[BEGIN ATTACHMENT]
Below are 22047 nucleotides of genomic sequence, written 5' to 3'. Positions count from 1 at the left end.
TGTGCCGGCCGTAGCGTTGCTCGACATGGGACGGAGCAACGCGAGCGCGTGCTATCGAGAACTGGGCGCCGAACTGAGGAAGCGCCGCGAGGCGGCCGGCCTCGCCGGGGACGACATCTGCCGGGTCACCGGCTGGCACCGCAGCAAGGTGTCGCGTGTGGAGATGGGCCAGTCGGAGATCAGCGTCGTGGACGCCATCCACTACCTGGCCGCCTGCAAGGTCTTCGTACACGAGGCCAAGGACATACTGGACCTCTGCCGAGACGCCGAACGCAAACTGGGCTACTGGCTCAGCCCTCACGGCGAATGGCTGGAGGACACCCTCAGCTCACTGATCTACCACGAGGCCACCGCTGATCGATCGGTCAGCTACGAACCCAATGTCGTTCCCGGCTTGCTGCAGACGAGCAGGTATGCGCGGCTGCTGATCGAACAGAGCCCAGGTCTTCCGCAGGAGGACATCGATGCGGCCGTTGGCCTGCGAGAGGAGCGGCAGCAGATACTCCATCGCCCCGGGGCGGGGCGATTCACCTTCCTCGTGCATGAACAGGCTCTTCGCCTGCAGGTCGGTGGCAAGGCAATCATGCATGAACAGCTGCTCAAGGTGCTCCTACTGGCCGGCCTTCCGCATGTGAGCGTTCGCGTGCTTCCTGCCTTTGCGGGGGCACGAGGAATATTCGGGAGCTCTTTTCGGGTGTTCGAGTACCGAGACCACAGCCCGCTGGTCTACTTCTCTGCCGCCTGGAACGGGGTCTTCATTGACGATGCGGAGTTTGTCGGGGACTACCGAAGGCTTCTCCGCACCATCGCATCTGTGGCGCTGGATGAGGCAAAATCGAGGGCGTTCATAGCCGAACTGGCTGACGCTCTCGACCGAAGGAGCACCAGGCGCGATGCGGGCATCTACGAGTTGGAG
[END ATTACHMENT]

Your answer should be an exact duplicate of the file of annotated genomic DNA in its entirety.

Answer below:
Below are 22047 nucleotides of genomic sequence, written 5' to 3'. Positions count from 1 at the left end.
TGTGCCGGCCGTAGCGTTGCTCGACATGGGACGGAGCAACGCGAGCGCGTGCTATCGAGAACTGGGCGCCGAACTGAGGAAGCGCCGCGAGGCGGCCGGCCTCGCCGGGGACGACATCTGCCGGGTCACCGGCTGGCACCGCAGCAAGGTGTCGCGTGTGGAGATGGGCCAGTCGGAGATCAGCGTCGTGGACGCCATCCACTACCTGGCCGCCTGCAAGGTCTTCGTACACGAGGCCAAGGACATACTGGACCTCTGCCGAGACGCCGAACGCAAACTGGGCTACTGGCTCAGCCCTCACGGCGAATGGCTGGAGGACACCCTCAGCTCACTGATCTACCACGAGGCCACCGCTGATCGATCGGTCAGCTACGAACCCAATGTCGTTCCCGGCTTGCTGCAGACGAGCAGGTATGCGCGGCTGCTGATCGAACAGAGCCCAGGTCTTCCGCAGGAGGACATCGATGCGGCCGTTGGCCTGCGAGAGGAGCGGCAGCAGATACTCCATCGCCCCGGGGCGGGGCGATTCACCTTCCTCGTGCATGAACAGGCTCTTCGCCTGCAGGTCGGTGGCAAGGCAATCATGCATGAACAGCTGCTCAAGGTGCTCCTACTGGCCGGCCTTCCGCATGTGAGCGTTCGCGTGCTTCCTGCCTTTGCGGGGGCACGAGGAATATTCGGGAGCTCTTTTCGGGTGTTCGAGTACCGAGACCACAGCCCGCTGGTCTACTTCTCTGCCGCCTGGAACGGGGTCTTCATTGACGATGCGGAGTTTGTCGGGGACTACCGAAGGCTTCTCCGCACCATCGCATCTGTGGCGCTGGATGAGGCAAAATCGAGGGCGTTCATAGCCGAACTGGCTGACGCTCTCGACCGAAGGAGCACCAGGCGCGATGCGGGCATCTACGAGTTGGAG